Monthly Archives: June 2009

In Hard Times, Colleges Search for Ways to Trim the Faculty

Robin Wilson, Chronicle of Higher Education

The Jones Theatre at Washington State University is getting a $500,000 face-lift this summer. A construction crew has already ripped out its 500 orange and blue seats and is replacing them with new ones covered in a wine-colored fabric.


London Met was ‘reassured’ about non-completion threat

Melanie Newman, Times Higher Education

Funding chiefs reassured London Metropolitan University that rules on student dropouts would not be strictly applied before ordering it to repay tens of millions of pounds for breaching them, according to an internal university report obtained by Times Higher Education.


Safety net urged for international students

Andrew Trounson and Luke Slattery ,  The Australian Higher Education Supplement

GOVERNMENT and higher education providers should set aside money as a financial safety net for international students, according to a joint study by researchers at Monash and Melbourne universities, whose report comes amid fresh indications that many find themselves in financial trouble.,25197,25679615-12332,00.html


Plan eyes incentives to help the economy

John Gill, Times Higher Education

It is understood that the forthcoming higher education framework, due to be published in the next few months, will include new measures to encourage higher education to take a more “active” approach to building higher-level skills in areas of economic growth.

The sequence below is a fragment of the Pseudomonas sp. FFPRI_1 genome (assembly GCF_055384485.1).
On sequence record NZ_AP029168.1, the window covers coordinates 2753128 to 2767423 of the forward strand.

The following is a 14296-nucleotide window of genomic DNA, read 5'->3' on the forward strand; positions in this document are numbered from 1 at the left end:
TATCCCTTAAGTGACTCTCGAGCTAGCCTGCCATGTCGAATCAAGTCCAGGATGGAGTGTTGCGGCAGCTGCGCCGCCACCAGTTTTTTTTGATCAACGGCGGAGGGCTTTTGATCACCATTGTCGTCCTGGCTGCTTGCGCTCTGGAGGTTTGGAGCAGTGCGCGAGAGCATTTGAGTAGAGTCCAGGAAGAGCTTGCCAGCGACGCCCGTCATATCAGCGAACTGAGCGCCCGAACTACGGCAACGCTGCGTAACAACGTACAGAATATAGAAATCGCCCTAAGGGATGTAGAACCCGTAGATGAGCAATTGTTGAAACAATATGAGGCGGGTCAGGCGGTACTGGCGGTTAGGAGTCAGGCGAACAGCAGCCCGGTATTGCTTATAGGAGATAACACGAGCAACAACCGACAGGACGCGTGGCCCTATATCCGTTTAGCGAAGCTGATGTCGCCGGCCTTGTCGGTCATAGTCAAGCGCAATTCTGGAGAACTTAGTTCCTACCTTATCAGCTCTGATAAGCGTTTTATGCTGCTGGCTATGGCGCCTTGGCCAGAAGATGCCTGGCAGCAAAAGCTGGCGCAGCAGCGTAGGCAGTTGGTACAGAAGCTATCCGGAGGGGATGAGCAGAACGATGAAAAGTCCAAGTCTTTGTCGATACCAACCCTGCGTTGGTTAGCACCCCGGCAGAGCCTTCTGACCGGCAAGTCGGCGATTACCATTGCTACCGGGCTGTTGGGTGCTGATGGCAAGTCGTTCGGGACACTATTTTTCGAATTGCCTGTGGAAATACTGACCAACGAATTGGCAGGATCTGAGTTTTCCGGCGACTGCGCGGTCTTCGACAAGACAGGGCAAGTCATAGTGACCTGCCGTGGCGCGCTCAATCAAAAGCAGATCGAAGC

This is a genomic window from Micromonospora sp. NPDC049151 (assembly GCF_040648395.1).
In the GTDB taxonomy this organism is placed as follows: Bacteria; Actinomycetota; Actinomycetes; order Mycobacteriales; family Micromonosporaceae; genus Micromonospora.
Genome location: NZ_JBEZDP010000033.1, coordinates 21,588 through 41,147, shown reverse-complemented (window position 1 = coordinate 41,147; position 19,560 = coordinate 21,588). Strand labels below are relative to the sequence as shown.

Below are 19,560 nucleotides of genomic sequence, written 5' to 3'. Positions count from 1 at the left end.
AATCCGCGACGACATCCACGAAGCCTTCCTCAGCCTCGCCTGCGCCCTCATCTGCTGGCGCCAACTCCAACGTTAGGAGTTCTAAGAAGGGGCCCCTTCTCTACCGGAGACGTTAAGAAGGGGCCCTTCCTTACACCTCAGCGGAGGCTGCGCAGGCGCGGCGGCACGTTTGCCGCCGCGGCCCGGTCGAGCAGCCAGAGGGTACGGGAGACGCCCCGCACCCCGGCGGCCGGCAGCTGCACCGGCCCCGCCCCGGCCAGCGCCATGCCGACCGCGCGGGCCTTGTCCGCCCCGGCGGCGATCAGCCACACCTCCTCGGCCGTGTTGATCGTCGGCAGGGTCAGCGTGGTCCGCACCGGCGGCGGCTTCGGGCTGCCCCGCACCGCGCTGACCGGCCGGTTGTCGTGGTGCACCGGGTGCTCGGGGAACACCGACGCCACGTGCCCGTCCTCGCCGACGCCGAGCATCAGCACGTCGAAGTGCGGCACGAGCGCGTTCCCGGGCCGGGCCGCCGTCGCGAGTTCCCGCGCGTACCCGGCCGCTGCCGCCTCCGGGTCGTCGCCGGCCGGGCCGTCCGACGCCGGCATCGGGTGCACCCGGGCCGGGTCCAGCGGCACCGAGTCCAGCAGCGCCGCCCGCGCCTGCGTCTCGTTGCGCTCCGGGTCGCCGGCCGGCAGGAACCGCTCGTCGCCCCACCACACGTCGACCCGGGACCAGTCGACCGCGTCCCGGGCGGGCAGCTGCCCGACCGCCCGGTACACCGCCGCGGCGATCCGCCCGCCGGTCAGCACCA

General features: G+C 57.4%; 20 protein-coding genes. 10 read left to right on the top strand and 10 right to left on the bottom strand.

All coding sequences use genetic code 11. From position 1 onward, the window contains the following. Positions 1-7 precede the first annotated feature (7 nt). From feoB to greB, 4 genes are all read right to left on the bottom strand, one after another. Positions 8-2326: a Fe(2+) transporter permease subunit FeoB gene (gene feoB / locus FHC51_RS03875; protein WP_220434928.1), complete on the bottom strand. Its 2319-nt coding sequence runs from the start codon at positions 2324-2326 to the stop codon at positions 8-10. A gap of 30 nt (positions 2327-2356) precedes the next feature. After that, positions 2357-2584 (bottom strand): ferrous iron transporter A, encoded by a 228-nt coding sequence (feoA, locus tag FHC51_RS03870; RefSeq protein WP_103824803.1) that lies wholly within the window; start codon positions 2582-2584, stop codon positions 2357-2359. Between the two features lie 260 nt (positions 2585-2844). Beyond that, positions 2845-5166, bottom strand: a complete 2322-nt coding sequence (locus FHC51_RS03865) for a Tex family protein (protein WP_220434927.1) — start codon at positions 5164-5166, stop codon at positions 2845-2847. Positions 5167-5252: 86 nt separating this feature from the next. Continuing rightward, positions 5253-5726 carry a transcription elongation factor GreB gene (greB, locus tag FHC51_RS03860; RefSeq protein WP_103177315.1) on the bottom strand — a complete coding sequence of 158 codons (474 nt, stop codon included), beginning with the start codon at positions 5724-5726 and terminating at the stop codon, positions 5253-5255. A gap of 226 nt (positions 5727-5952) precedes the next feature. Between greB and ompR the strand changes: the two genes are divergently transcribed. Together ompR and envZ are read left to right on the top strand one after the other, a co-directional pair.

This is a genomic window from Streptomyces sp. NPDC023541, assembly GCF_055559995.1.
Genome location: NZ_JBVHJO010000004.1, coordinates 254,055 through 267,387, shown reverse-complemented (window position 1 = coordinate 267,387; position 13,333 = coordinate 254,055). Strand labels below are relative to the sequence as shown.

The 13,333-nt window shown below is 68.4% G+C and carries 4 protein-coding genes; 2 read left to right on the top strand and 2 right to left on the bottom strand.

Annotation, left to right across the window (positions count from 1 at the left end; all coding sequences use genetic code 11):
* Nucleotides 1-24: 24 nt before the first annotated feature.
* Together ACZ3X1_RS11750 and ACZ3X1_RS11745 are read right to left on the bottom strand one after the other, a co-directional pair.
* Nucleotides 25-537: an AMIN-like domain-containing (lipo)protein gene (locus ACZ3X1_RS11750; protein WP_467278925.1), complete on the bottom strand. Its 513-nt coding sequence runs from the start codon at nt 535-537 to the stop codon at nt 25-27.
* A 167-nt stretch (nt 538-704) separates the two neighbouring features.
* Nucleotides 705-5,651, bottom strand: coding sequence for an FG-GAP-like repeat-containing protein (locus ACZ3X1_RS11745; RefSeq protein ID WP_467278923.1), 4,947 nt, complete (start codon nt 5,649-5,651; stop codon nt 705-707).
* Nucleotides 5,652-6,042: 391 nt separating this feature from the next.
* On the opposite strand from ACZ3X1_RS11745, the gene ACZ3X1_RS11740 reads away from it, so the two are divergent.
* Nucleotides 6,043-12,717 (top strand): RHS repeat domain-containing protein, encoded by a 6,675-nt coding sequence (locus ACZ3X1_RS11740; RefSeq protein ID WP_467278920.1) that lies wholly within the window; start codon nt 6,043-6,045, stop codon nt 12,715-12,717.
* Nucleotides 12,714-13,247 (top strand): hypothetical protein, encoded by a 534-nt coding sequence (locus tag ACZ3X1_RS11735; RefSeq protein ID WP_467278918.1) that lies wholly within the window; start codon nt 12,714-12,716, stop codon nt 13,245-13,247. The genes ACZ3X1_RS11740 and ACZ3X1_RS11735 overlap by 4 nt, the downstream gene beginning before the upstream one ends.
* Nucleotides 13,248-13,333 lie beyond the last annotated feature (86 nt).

Threatening blot on the polyglot

Bernard Lane, The Australian Higher Education Supplement

ONLY one in 10 first year students takes a language other than English at university and about one-third of those who begin a language last just one semester, a bleak new study has found. The report for the Australian Academy of the Humanities blames an “aggressively monolingual culture” in which students learn that languages are an easily discarded “add on” rather than an integral part of their education.,25197,25646329-12332,00.html


Education Dean’s Fraud Case Teaches U. of Louisville a Hard Lesson

David Glenn, The Chronicle of Higher Education

At the end of 2005, Robert D. Felner was riding high. A well-paid dean at the University of Louisville, he had just secured a $694,000 earmarked grant from the U.S. Department of Education to create an elaborate research center to help Kentucky’s public schools. The former official now awaits trial. Some colleagues say the university should have caught him earlier.


Audit process fails to allay standards fears

Rebecca Attwood, Times Higher Education

V-c says QAA’s methodology hampers the sector’s efforts to defend itself. Weaknesses in the Quality Assurance Agency’s methods have made it difficult for the sector to refute claims of declining standards, the watchdog has been told.


Future depends on Asian languages

Guy Healy , The Australian Higher Education Supplement

AUSTRALIANS risk being marooned in the dated jobs and industries of the 20th century unless a $11.3 billion mass Asian language literacy plan is acted on within a generation, according to Michael Wesley, a leading expert on international relations.,25197,25612156-12332,00.html.


Goethe’s the guy v-c goes to for advice on reform

Hannah Fearn, Times Higher Education

Glyn Davis, vice-chancellor of the University of Melbourne, appointed Goethe expert John Armstrong as his personal adviser after reading his book Love, Life, Goethe: How to be Happy in an Imperfect World 2006.


Violence risks foreign student market

Guy Healy,  The Australian Higher Education Supplement

AUSTRALIA is dangerously close to risking sanctions that can cause a collapse in the overseas student market after authorities ignored protests from foreign diplomats about the safety of their nationals, an expert has warned.,25197,25576902-12332,00.html